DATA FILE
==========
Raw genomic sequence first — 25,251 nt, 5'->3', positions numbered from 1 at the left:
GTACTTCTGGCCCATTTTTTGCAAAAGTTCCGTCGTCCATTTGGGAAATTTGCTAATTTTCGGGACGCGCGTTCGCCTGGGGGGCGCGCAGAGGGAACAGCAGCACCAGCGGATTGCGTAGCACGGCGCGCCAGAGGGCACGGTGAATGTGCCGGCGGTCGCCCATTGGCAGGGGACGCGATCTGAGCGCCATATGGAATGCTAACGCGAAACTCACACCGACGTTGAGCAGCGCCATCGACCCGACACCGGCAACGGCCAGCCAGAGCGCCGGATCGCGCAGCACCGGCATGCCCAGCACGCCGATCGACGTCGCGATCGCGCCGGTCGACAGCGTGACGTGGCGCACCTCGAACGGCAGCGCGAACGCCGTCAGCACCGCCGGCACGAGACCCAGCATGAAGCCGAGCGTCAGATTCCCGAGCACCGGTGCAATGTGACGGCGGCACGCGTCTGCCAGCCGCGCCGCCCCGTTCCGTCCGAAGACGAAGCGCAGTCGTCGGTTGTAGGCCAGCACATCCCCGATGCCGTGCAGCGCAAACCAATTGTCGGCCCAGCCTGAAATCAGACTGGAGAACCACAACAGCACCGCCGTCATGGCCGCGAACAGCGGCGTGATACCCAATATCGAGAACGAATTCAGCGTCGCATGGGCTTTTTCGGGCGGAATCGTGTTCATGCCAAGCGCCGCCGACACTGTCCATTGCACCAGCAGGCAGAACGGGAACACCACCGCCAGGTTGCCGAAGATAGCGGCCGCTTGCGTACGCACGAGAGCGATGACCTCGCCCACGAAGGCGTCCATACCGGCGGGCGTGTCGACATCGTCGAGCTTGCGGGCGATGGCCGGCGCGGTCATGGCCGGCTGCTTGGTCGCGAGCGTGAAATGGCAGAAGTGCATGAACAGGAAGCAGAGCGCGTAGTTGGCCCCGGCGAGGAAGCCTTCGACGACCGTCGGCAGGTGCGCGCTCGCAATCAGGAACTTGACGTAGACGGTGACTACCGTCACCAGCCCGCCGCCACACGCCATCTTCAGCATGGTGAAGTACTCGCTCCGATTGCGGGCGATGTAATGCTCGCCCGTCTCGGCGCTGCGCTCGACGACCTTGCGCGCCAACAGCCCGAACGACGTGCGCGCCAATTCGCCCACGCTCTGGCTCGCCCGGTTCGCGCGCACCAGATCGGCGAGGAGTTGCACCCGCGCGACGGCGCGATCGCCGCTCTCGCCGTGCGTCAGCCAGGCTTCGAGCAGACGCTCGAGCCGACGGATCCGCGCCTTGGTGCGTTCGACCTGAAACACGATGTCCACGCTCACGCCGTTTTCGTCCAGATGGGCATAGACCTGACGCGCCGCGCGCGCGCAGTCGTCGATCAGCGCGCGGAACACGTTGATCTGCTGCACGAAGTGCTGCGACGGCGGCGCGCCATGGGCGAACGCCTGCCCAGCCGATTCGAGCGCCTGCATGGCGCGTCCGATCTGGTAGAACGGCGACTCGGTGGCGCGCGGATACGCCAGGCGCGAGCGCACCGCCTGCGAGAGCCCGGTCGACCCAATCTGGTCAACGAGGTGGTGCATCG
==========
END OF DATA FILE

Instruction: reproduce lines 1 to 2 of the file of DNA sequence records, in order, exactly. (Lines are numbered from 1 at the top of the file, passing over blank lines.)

Raw genomic sequence first — 25,251 nt, 5'->3', positions numbered from 1 at the left:
GTACTTCTGGCCCATTTTTTGCAAAAGTTCCGTCGTCCATTTGGGAAATTTGCTAATTTTCGGGACGCGCGTTCGCCTGGGGGGCGCGCAGAGGGAACAGCAGCACCAGCGGATTGCGTAGCACGGCGCGCCAGAGGGCACGGTGAATGTGCCGGCGGTCGCCCATTGGCAGGGGACGCGATCTGAGCGCCATATGGAATGCTAACGCGAAACTCACACCGACGTTGAGCAGCGCCATCGACCCGACACCGGCAACGGCCAGCCAGAGCGCCGGATCGCGCAGCACCGGCATGCCCAGCACGCCGATCGACGTCGCGATCGCGCCGGTCGACAGCGTGACGTGGCGCACCTCGAACGGCAGCGCGAACGCCGTCAGCACCGCCGGCACGAGACCCAGCATGAAGCCGAGCGTCAGATTCCCGAGCACCGGTGCAATGTGACGGCGGCACGCGTCTGCCAGCCGCGCCGCCCCGTTCCGTCCGAAGACGAAGCGCAGTCGTCGGTTGTAGGCCAGCACATCCCCGATGCCGTGCAGCGCAAACCAATTGTCGGCCCAGCCTGAAATCAGACTGGAGAACCACAACAGCACCGCCGTCATGGCCGCGAACAGCGGCGTGATACCCAATATCGAGAACGAATTCAGCGTCGCATGGGCTTTTTCGGGCGGAATCGTGTTCATGCCAAGCGCCGCCGACACTGTCCATTGCACCAGCAGGCAGAACGGGAACACCACCGCCAGGTTGCCGAAGATAGCGGCCGCTTGCGTACGCACGAGAGCGATGACCTCGCCCACGAAGGCGTCCATACCGGCGGGCGTGTCGACATCGTCGAGCTTGCGGGCGATGGCCGGCGCGGTCATGGCCGGCTGCTTGGTCGCGAGCGTGAAATGGCAGAAGTGCATGAACAGGAAGCAGAGCGCGTAGTTGGCCCCGGCGAGGAAGCCTTCGACGACCGTCGGCAGGTGCGCGCTCGCAATCAGGAACTTGACGTAGACGGTGACTACCGTCACCAGCCCGCCGCCACACGCCATCTTCAGCATGGTGAAGTACTCGCTCCGATTGCGGGCGATGTAATGCTCGCCCGTCTCGGCGCTGCGCTCGACGACCTTGCGCGCCAACAGCCCGAACGACGTGCGCGCCAATTCGCCCACGCTCTGGCTCGCCCGGTTCGCGCGCACCAGATCGGCGAGGAGTTGCACCCGCGCGACGGCGCGATCGCCGCTCTCGCCGTGCGTCAGCCAGGCTTCGAGCAGACGCTCGAGCCGACGGATCCGCGCCTTGGTGCGTTCGACCTGAAACACGATGTCCACGCTCACGCCGTTTTCGTCCAGATGGGCATAGACCTGACGCGCCGCGCGCGCGCAGTCGTCGATCAGCGCGCGGAACACGTTGATCTGCTGCACGAAGTGCTGCGACGGCGGCGCGCCATGGGCGAACGCCTGCCCAGCCGATTCGAGCGCCTGCATGGCGCGTCCGATCTGGTAGAACGGCGACTCGGTGGCGCGCGGATACGCCAGGCGCGAGCGCACCGCCTGCGAGAGCCCGGTCGACCCAATCTGGTCAACGAGGTGGTGCATCG